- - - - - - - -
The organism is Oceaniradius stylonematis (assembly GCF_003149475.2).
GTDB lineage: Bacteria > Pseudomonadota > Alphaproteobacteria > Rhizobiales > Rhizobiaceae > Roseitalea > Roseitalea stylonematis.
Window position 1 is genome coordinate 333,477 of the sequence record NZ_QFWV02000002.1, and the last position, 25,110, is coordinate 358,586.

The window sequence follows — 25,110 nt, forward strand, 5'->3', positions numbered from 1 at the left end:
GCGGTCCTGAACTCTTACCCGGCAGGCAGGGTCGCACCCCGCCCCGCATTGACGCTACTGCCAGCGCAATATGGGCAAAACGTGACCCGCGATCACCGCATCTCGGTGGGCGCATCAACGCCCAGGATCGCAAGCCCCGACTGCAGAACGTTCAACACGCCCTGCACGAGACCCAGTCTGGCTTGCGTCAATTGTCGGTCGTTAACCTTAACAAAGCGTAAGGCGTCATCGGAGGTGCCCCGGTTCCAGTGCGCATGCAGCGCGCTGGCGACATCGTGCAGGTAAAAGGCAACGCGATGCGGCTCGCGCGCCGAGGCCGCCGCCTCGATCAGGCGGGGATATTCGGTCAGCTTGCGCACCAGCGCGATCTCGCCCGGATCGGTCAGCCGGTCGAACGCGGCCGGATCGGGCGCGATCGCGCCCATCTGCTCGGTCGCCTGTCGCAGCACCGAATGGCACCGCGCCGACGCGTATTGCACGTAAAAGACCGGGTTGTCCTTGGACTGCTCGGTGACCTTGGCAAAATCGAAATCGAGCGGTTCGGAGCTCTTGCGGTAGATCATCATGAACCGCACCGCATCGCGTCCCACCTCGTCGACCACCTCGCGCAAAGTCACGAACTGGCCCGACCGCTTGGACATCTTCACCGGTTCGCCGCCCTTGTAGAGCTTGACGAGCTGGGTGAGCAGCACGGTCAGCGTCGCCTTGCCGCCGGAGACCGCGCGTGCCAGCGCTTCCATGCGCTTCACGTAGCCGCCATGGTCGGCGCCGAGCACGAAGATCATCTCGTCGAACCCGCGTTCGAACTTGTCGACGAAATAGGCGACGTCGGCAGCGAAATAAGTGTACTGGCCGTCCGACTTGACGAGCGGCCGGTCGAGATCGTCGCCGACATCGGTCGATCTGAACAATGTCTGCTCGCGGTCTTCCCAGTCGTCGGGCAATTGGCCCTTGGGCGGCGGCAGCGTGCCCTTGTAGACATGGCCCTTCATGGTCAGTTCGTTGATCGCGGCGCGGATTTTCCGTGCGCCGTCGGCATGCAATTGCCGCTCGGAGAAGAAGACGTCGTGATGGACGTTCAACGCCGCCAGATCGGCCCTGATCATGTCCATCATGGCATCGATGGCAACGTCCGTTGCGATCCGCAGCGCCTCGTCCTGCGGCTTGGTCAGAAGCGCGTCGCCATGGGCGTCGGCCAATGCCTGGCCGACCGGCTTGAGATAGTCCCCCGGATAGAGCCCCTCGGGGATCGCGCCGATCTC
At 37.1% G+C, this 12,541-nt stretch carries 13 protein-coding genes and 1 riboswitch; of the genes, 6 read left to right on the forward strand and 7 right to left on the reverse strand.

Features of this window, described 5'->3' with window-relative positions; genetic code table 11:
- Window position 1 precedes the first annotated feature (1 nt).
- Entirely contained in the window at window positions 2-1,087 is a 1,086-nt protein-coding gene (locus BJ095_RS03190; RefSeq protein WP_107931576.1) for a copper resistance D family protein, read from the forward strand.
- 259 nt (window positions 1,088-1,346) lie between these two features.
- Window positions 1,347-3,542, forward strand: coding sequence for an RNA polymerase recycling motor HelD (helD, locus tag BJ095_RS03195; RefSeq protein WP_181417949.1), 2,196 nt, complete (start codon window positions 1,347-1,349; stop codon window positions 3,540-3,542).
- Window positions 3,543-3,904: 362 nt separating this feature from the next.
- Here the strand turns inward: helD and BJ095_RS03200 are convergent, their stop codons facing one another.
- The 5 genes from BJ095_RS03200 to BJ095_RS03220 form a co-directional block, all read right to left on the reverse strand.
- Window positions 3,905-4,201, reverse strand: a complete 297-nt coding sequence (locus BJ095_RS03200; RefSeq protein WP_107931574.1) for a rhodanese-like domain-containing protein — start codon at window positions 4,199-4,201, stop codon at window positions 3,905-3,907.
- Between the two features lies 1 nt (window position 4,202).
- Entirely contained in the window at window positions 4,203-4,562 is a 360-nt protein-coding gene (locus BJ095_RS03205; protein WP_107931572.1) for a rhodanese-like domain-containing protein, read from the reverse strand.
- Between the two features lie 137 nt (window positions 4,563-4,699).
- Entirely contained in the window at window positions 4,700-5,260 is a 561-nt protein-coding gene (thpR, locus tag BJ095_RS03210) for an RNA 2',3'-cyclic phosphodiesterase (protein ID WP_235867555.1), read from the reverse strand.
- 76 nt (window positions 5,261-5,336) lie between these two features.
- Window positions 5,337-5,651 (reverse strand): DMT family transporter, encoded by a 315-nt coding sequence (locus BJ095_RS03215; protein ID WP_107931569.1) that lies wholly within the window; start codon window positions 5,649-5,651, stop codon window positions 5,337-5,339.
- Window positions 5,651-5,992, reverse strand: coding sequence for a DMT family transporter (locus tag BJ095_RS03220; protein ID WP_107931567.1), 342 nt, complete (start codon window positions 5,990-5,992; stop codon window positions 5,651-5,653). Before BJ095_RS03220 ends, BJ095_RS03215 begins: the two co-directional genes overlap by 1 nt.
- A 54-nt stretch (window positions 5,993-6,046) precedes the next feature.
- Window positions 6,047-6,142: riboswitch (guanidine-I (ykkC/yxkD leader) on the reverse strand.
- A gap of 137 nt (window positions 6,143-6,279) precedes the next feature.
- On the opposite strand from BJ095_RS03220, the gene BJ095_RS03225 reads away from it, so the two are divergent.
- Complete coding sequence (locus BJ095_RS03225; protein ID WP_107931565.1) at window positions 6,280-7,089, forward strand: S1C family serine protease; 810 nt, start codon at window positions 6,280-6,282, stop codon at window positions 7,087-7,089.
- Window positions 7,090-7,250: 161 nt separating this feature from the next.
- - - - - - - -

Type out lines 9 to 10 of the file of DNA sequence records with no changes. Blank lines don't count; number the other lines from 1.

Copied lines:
- Entirely contained in the window at window positions 2-1,087 is a 1,086-nt protein-coding gene (locus BJ095_RS03190; RefSeq protein WP_107931576.1) for a copper resistance D family protein, read from the forward strand.
- 259 nt (window positions 1,088-1,346) lie between these two features.